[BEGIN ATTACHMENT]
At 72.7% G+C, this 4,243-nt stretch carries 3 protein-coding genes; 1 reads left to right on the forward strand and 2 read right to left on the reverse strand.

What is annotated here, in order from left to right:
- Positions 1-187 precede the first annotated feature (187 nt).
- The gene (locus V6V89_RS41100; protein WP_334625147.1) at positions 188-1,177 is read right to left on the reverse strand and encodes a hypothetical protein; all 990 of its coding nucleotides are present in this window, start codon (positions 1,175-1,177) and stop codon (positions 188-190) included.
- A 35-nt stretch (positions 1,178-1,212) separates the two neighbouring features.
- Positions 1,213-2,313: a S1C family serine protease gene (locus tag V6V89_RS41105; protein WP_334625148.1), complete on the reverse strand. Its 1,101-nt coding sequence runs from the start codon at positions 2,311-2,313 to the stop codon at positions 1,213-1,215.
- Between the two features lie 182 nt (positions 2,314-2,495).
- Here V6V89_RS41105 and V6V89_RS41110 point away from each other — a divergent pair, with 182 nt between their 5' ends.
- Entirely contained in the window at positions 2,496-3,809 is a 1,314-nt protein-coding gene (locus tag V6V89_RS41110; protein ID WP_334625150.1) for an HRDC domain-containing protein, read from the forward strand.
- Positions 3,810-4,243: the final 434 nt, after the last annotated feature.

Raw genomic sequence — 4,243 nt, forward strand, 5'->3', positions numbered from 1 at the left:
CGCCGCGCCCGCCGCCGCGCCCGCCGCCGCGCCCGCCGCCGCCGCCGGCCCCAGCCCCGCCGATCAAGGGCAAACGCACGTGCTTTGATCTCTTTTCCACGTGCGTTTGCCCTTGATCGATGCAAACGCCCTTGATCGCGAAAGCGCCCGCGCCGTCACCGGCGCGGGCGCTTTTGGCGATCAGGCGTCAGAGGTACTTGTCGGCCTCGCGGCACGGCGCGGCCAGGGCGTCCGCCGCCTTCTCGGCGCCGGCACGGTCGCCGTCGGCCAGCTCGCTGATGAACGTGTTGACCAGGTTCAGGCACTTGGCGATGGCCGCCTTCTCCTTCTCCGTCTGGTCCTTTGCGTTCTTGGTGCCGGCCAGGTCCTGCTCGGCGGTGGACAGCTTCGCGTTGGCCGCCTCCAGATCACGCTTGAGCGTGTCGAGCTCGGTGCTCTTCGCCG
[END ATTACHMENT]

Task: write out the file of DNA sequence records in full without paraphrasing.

At 72.7% G+C, this 4,243-nt stretch carries 3 protein-coding genes; 1 reads left to right on the forward strand and 2 read right to left on the reverse strand.

What is annotated here, in order from left to right:
- Positions 1-187 precede the first annotated feature (187 nt).
- The gene (locus V6V89_RS41100; protein WP_334625147.1) at positions 188-1,177 is read right to left on the reverse strand and encodes a hypothetical protein; all 990 of its coding nucleotides are present in this window, start codon (positions 1,175-1,177) and stop codon (positions 188-190) included.
- A 35-nt stretch (positions 1,178-1,212) separates the two neighbouring features.
- Positions 1,213-2,313: a S1C family serine protease gene (locus tag V6V89_RS41105; protein WP_334625148.1), complete on the reverse strand. Its 1,101-nt coding sequence runs from the start codon at positions 2,311-2,313 to the stop codon at positions 1,213-1,215.
- Between the two features lie 182 nt (positions 2,314-2,495).
- Here V6V89_RS41105 and V6V89_RS41110 point away from each other — a divergent pair, with 182 nt between their 5' ends.
- Entirely contained in the window at positions 2,496-3,809 is a 1,314-nt protein-coding gene (locus tag V6V89_RS41110; protein ID WP_334625150.1) for an HRDC domain-containing protein, read from the forward strand.
- Positions 3,810-4,243: the final 434 nt, after the last annotated feature.

Raw genomic sequence — 4,243 nt, forward strand, 5'->3', positions numbered from 1 at the left:
CGCCGCGCCCGCCGCCGCGCCCGCCGCCGCGCCCGCCGCCGCCGCCGGCCCCAGCCCCGCCGATCAAGGGCAAACGCACGTGCTTTGATCTCTTTTCCACGTGCGTTTGCCCTTGATCGATGCAAACGCCCTTGATCGCGAAAGCGCCCGCGCCGTCACCGGCGCGGGCGCTTTTGGCGATCAGGCGTCAGAGGTACTTGTCGGCCTCGCGGCACGGCGCGGCCAGGGCGTCCGCCGCCTTCTCGGCGCCGGCACGGTCGCCGTCGGCCAGCTCGCTGATGAACGTGTTGACCAGGTTCAGGCACTTGGCGATGGCCGCCTTCTCCTTCTCCGTCTGGTCCTTTGCGTTCTTGGTGCCGGCCAGGTCCTGCTCGGCGGTGGACAGCTTCGCGTTGGCCGCCTCCAGATCACGCTTGAGCGTGTCGAGCTCGGTGCTCTTCGCCG